Glossary of Drama Terms Definitions of alarum, aside, exeunt, exit, fair copy, foul papers, flourish, induction, master of revels, prologue, stationers' register, and other playwrighting terms used by Shakespeare.
    Glossary of Elizabethan Occupations From actor, apothecary, armorer, and cordwainer to skinner, tiler, and washerwoman.
    Glossary of Feudal Terms Gallant knights, beautiful princesses, and clashing swords are the stuff of many Shakespeare plays, notably his histories. This page defines all of the major terms of feudalism.
    Glossary of Literary Terms.All the major literary terms explained, from allegory to zeugma. Included are some examples from Shakespeare's works.
    Glossary of Stage Directions.Explanation of such terms as alarum, aside, exeunt, induction, prologue, sennet, solus, arras, excursion, and flourish.
    List of Globe Theatre Actors.The names of the twenty-six actors who performed most frequently in Shakespeare's plays.
    Fascinating Facts About Shakespeare
    Kings and Queens of England.The royal line from the first monarch to the present.
    Lord Mayors of London: 1590-1616 List of all the lord mayors during Shakespeare's time in London.
    Royalty and Nobility: How They Ranked In most of Shakespeare's plays–including Hamlet, King Lear, Richard III, Macbeth, As You Like It,The Tempest, and Measure for Measure–it was the high-born, the royals and nobles, who were the central focus. This page explains the ranking system.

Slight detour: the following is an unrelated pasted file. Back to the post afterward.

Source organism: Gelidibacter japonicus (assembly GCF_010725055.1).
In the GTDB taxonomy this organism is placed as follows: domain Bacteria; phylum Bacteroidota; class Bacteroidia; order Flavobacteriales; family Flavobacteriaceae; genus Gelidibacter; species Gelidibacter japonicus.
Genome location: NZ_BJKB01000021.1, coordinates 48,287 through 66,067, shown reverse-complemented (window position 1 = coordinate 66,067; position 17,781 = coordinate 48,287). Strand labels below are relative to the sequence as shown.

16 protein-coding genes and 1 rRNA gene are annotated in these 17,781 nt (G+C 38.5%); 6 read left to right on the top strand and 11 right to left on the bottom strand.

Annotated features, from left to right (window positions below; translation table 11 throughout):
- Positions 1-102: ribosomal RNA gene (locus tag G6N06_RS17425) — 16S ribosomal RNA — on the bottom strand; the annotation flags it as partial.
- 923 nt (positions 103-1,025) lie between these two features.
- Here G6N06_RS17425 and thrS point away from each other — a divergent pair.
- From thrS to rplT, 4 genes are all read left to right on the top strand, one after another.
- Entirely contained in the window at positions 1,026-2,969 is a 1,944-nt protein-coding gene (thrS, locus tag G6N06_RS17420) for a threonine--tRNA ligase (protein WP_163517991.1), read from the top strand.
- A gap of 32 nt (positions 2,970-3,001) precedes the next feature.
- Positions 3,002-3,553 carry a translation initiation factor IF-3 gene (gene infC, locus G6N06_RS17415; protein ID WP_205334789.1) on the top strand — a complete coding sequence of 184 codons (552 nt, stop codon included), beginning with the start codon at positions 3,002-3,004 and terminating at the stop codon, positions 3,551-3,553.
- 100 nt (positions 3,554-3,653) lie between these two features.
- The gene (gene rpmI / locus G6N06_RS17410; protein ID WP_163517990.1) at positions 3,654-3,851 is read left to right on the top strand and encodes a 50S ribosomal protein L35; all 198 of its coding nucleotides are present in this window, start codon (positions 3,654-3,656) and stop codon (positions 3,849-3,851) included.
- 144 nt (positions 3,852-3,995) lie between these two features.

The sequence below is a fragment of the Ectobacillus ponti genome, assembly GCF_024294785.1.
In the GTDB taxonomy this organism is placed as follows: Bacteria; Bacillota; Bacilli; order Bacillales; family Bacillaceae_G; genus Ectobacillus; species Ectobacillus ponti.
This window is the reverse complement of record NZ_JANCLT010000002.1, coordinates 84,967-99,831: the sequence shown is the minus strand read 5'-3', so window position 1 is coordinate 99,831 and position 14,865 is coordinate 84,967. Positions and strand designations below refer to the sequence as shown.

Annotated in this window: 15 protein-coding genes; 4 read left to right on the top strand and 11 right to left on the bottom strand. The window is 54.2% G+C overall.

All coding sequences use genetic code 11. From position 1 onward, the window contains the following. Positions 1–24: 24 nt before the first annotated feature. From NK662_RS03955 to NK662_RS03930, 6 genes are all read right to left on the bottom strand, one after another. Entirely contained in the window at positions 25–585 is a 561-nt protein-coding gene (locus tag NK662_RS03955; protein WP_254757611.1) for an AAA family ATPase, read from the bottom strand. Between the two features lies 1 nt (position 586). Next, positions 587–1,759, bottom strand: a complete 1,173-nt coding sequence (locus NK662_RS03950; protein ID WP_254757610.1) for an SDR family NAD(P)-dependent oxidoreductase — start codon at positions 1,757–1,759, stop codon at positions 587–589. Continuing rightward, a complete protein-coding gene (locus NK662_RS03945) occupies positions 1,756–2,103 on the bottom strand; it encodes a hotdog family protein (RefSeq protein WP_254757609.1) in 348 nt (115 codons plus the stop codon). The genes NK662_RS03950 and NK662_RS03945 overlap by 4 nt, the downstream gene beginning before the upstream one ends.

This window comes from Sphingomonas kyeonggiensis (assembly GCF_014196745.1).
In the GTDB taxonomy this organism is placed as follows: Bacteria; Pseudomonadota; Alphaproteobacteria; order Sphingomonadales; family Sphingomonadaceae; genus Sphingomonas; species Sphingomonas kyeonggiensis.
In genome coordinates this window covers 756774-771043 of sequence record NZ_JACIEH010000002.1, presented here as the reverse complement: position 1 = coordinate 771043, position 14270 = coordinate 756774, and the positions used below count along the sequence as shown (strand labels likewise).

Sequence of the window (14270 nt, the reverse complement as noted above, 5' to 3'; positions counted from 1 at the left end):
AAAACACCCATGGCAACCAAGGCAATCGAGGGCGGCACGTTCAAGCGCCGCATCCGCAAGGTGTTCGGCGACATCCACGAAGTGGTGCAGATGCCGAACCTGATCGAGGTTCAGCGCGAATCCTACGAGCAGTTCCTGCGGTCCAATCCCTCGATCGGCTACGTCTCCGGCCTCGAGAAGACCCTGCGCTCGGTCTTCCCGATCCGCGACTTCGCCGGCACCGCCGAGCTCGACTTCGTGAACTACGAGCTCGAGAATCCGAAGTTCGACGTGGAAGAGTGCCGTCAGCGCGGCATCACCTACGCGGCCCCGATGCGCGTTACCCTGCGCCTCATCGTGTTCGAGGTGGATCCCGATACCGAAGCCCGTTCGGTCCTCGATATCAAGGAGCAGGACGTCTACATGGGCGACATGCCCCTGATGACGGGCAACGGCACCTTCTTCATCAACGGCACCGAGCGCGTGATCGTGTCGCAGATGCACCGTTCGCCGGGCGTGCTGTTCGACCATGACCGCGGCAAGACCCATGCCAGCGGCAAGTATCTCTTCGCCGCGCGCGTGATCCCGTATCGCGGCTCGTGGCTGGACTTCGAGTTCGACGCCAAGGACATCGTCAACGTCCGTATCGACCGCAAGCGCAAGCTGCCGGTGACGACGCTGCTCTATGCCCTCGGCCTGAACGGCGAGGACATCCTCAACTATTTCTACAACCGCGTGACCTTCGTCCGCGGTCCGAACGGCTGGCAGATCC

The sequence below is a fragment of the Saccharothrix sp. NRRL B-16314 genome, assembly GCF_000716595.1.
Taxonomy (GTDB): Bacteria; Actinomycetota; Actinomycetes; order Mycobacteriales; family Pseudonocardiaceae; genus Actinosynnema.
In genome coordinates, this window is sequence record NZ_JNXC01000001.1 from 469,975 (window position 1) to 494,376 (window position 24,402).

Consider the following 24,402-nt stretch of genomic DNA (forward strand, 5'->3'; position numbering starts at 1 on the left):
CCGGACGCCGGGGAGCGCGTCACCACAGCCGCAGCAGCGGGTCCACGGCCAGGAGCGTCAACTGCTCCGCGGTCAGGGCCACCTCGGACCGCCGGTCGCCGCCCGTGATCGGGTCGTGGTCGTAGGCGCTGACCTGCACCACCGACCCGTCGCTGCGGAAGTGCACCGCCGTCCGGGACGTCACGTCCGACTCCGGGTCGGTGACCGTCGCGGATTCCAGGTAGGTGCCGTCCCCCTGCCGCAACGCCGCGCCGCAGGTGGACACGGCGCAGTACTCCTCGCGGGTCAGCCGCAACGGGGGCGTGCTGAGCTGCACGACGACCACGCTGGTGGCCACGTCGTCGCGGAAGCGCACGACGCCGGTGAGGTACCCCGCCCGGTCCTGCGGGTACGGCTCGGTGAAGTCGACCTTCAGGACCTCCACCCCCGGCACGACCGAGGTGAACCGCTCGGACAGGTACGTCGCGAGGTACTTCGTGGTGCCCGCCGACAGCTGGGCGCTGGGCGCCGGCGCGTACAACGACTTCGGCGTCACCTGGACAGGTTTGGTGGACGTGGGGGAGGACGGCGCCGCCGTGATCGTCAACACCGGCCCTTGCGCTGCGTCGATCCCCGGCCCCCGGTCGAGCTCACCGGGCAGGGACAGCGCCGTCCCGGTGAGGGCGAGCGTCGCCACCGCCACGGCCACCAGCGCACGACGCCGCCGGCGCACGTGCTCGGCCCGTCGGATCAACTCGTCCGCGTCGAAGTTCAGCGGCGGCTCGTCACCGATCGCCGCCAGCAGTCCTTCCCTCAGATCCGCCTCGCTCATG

Thou or Thee? You or Ye? Rules governing the use of Shakespearean pronouns, including thou, thee, thy, thyself, thine and ye. What Is Meter in a Play or a Poem? Explanation of iamb, trochee, spondee, anapest, and dactyl, as well as monometer, dimeter, trimeter, tetrameter, pentameter, hexameter, heptameter, octameter, and catalexis.
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    Complete Texts, Concordances, and Authorship
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    Authorship Question Debates flourish today on whether William Shakespeare really wrote the plays and poems attributed to him. Among those promoted as the true author of the plays and sonnets are Edward de Vere, Sir Henry Neville, Christopher, Marlowe, Francis Bacon, William Stanley, and Queen Elizabeth I. This essay maintains that evidence against Shakespeare is weak and that there is no reason to doubt that William Shakespeare of Stratford was indeed the author of the plays and sonnets.
    Was Shakespeare a Plagiarist? Evidence strongly indicates that Shakespeare is innocent of all charges that he plagiarized.